The federal government has dropped its biggest, highest-profile indictment yet in the sprawling Macomb County corruption investigation.
Dino Bucci, 58, was a Macomb Township trustee for 16 years until this past December. He was also a manager with the county’s Department of Public Works, and well-known as longtime former Public Works Commissioner Anthony Marrocco’s close associate.
Bucci was forced out after former Michigan Congresswoman Candice Miller unseated Marrocco last November.
Now, he also faces 18 counts of conspiracy, bribery, money laundering and other crimes for allegedly using his offices to run corrupt “pay-to-play” schemes.
Bucci used his offices to “corruptly solicit and demand … tens of thousands of dollars in cash, hundreds of thousands of dollars in personal checks, tickets to fundraising events, tickets to golf outings, and gift cards” for himself and others from firms doing business with the township and county, according to the government.
The indictment lays out a series of corrupt deals Bucci allegedly made starting in 2008.
He’s accused of taking cash and other bribes from engineering firms and developers looking to get or maintain favorable contracts, or other deals with Macomb Township or the county.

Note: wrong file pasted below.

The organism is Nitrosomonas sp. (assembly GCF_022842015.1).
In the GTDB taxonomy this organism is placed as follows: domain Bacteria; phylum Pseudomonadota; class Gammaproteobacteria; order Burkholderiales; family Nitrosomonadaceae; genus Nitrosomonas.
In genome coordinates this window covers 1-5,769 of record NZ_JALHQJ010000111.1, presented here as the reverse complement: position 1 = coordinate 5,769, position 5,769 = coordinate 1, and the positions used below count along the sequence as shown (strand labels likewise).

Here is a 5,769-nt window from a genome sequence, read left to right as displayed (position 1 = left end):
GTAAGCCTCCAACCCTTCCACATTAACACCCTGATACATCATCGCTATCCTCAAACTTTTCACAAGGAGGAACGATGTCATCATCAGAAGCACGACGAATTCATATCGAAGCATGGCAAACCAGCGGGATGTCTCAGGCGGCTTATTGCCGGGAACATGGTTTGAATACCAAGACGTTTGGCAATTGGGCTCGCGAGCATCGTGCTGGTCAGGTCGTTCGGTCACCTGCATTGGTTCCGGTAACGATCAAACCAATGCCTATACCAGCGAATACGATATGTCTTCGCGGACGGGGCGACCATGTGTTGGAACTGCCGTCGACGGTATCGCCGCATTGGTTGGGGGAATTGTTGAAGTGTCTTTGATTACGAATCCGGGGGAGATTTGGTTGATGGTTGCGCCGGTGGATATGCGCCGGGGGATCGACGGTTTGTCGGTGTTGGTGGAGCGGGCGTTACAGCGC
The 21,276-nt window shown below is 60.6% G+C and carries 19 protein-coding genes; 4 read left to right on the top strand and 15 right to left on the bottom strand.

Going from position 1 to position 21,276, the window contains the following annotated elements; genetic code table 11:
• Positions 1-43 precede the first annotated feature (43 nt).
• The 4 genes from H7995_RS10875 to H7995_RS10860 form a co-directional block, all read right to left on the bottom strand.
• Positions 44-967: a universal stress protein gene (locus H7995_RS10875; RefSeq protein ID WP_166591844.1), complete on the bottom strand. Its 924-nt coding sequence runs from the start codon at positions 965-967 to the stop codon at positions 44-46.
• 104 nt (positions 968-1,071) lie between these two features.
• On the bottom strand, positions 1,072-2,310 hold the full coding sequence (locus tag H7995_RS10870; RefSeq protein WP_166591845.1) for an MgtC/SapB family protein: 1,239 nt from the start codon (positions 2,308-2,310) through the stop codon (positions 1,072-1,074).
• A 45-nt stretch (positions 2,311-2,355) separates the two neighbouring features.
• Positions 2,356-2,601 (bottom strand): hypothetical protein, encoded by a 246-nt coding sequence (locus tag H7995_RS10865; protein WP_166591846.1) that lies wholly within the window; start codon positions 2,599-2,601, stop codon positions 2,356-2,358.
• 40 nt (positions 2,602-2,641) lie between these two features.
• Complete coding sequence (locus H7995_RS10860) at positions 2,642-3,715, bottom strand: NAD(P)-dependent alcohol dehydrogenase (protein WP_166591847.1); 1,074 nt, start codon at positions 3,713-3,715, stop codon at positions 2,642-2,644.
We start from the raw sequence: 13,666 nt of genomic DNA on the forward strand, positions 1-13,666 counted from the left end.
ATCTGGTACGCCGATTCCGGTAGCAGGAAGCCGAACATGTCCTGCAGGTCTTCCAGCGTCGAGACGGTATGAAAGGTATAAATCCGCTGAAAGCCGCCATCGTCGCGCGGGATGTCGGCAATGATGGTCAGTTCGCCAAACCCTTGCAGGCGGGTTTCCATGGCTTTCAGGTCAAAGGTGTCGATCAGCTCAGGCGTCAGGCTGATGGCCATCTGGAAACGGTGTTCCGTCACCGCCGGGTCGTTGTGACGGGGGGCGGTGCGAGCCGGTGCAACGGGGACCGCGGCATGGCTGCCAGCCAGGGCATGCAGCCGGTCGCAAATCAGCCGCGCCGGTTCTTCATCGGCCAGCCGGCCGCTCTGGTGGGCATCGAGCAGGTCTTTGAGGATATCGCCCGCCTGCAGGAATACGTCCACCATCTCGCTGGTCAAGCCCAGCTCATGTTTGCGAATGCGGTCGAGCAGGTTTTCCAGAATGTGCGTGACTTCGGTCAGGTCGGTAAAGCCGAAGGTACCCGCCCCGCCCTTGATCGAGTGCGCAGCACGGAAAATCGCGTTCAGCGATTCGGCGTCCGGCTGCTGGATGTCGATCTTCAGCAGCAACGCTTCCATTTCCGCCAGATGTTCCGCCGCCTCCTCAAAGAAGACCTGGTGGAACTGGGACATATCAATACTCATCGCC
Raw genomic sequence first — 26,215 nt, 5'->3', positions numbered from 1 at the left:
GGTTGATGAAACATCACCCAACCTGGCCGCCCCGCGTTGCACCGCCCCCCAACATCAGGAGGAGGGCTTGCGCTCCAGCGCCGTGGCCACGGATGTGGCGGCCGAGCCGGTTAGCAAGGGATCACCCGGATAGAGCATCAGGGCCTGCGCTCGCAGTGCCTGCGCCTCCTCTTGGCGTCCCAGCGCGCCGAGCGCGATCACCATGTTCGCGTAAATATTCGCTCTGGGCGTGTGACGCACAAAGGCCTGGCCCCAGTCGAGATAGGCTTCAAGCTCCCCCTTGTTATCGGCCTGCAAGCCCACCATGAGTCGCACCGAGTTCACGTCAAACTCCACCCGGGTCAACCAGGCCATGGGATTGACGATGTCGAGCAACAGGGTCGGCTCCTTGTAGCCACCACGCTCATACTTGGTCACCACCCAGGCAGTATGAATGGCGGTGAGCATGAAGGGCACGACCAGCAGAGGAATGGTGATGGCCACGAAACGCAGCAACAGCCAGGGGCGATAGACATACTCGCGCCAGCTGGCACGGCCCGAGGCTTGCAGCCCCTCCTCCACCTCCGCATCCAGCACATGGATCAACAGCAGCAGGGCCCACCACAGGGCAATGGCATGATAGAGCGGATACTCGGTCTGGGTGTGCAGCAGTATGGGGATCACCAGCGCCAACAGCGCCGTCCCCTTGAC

Bucci also allegedly inflated invoices for routine municipal expenses, billing the local government for more than projects or repairs actually cost, and pocketing the difference with a kickback to the contractor.
The indictment lays out several such deals, including a 2014 instance where Bucci,working with construction contractor Christopher Sorrentino, arranged a repaving contract for the Macomb Township Hall parking lot. They negotiated a $181,000 price for the job, but the township paid $257,800 on the contract. Bucci later got $66,000 in alleged kickbacks.
The indictment also accuses Bucci of using paid county employees to plow snow at his and others’ driveways, and to “perform routine maintenance” such as yardwork and moving lawn furniture at his home.
Bucci is the 18th person charged so far as part of the FBI’s sprawling investigation into Detroit-area corruption. It’s mostly centered on Macomb County public officials and companies, but has extended to include the city of Detroit, its main towing contractor, and a former high-ranking police official too.
Bucci potentially faces decades in prison if he doesn’t cut a plea deal with the government. Eleven people have already pleaded guilty in Macomb County corruption cases stemming from the ongoing investigation.
“The crimes as alleged in today’s indictment highlight a pervasive pattern of past corrupt and illegal practices in Macomb County," David P. Gelios, Special Agent in Charge of the FBI’s Detroit division, said in a statement today.
“As such, the FBI and the IRS will continue in the foreseeable future to dedicate investigative resources in Macomb County and elsewhere until the public’s trust in elected officials is bolstered, and honest and responsible government is the order of the day.”